Don’t be fazed by the menu at Horto, just sit back and savour the culinary magic, says Elaine Lemm.

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Usually, I measure the appropriate time between revisiting a review in years rather than months. In what has to be a first for me, I was back at Horto at Rudding Park in less than 12 months. Why so soon? Because last year I ended my review with the future of Horto hanging in the balance, wondering if the then temporary pop-up over the golf shop would become permanent.

I for one wished it would as this was a seriously great restaurant and for it to disappear would have been a huge loss for the county. Happily, it has not only continued but has relocated into the recently opened (and utterly stunning) multi-million-pound spa at the hotel.
What a smart move on the part of Rudding this is, as Horto gets a glamorous home and the short walk past the spa reception to Horto’s door affords seriously tempting glimpses of the pampering atmosphere on offer. Plus, the place is dual-purposed as by day the menu serves worthy, squeakily healthy and no doubt delicious (I have yet to try it) food befitting the spa guests. But, by night it is all change as the kitchen switches back into the hands of talented chef Murray Wilson and his team.
Chef’s premise of his menu, led by what the extensive garden at Rudding under the watchful eye of head gardener Adrian Reeve offers up, remains, so seasonality, freshness and creativity are the keys to what appears on the plate; this approach, of course, is best suited to a tasting menu, so thank goodness that has not changed either.
Gone, however, are the showy culinary theatrics in the dining room from my last visit and all the magic now takes place in the kitchen. Chefs still pop out from time to chat, but now undistracted, staff are profoundly on purpose both back and front of house with diners able to focus on the food and intriguing wines.

Scottish Cod, mussles, curry, cabbage.

As a reviewer – and I am sure for the reader too – the tasting menu though is hard to both write and read. The sheer number of components is often too many to describe in detail, but at Horto the amount is staggering; I started counting but by the time I went past 60 I was losing it. I have the utmost respect for the team here that they can keep track of these ingredients, let alone store, prep and cook them while making sure each one is the best it can be.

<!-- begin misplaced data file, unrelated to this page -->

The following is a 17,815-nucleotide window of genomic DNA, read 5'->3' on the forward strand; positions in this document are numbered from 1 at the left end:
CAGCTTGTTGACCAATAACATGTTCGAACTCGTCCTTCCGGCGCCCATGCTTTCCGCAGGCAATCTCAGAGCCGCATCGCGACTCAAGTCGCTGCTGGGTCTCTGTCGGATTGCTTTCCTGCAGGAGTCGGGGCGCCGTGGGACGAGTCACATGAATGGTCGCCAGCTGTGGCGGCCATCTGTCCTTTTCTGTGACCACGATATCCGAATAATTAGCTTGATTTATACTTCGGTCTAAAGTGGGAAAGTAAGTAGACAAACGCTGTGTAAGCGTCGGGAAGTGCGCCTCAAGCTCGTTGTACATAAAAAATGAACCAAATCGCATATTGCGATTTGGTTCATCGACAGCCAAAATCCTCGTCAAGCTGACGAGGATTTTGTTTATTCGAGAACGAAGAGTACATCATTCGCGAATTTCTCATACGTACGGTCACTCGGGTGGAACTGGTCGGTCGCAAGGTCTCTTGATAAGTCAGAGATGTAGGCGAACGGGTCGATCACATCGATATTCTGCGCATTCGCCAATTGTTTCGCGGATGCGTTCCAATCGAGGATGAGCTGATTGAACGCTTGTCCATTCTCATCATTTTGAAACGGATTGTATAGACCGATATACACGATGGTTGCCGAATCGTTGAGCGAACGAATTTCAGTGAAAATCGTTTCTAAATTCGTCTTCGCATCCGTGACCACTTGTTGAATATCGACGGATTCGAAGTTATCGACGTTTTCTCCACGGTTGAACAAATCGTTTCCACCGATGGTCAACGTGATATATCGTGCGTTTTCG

The highlights of this nine-course culinary fest though deserve mention. First up is the optional wine flight. I highly recommend this way especially here, as they are serious about wine and have done the job for you.
There are a few surprises along the way though. A Slingsby Gin and tonic with three snack starters contained botanicals from the garden at Rudding and an elderflower tonic which made this deliciously dangerous as it was too easy to drink. Surprise two was a fermented in the bottle sparkling Sake. I didn’t see that one coming.
A 20-ingredient from the garden salad stands out for the freshness and individuality of each tiny part which was extraordinary together with a touch of bacon crumb, millet, spelt bread and dill butter.
Exceptionally fresh Whitby crab came with a silky pea puree, yuza and a promise of peanut – which we failed to find. A chunk of Scottish cod with mussels, a flash of Danish-style curry and cabbage came layered one on the other and topped off with a potato crisp.

Whitby crab, peas, yazu, peanut.

A neat block of hogget cleverly brought in the meat without overpowering the delicacy of the flavours surrounding it, namely tiny, podded broad beans and verbena. Much as I enjoyed the food, the textured plate-cum-bowl it was served on was captivating, and if it is possible to fall in love with a plate, I did.
Not one dish or ingredient let this experience down. It was only personal tastes or preferences that managed to get slightly in our way, and are not worth a mention.
From the handsome zinc bar, glass lights, imposing artworks, multi-coloured (and comfy) chairs and benches, this place oozes individuality and serious style. Front of house buzz around the room and are consummate pros, as unequivocally, are the team in the kitchen.
In my last review, I made mention that I missed Murray’s astute sense of adventure. Well, it is back, and in spades. This place is seriously good.
Horto, Rudding Park Hotel, Follifoot, Harrogate HG3 1JH. 01423 871350. Open seven days a week. Tasting menu, £63 per person.

About The Author

Following a successful career as a chef and restaurateur, Yorkshire's Elaine Lemm is a highly respected food and drink writer and recently voted one of the top 50 in the UK. Elaine is a member of the Guild of Food Writers and author of three books,The Great Book of Yorkshire Pudding, The Great Book of Rhubarb and The Great Book of Tea.

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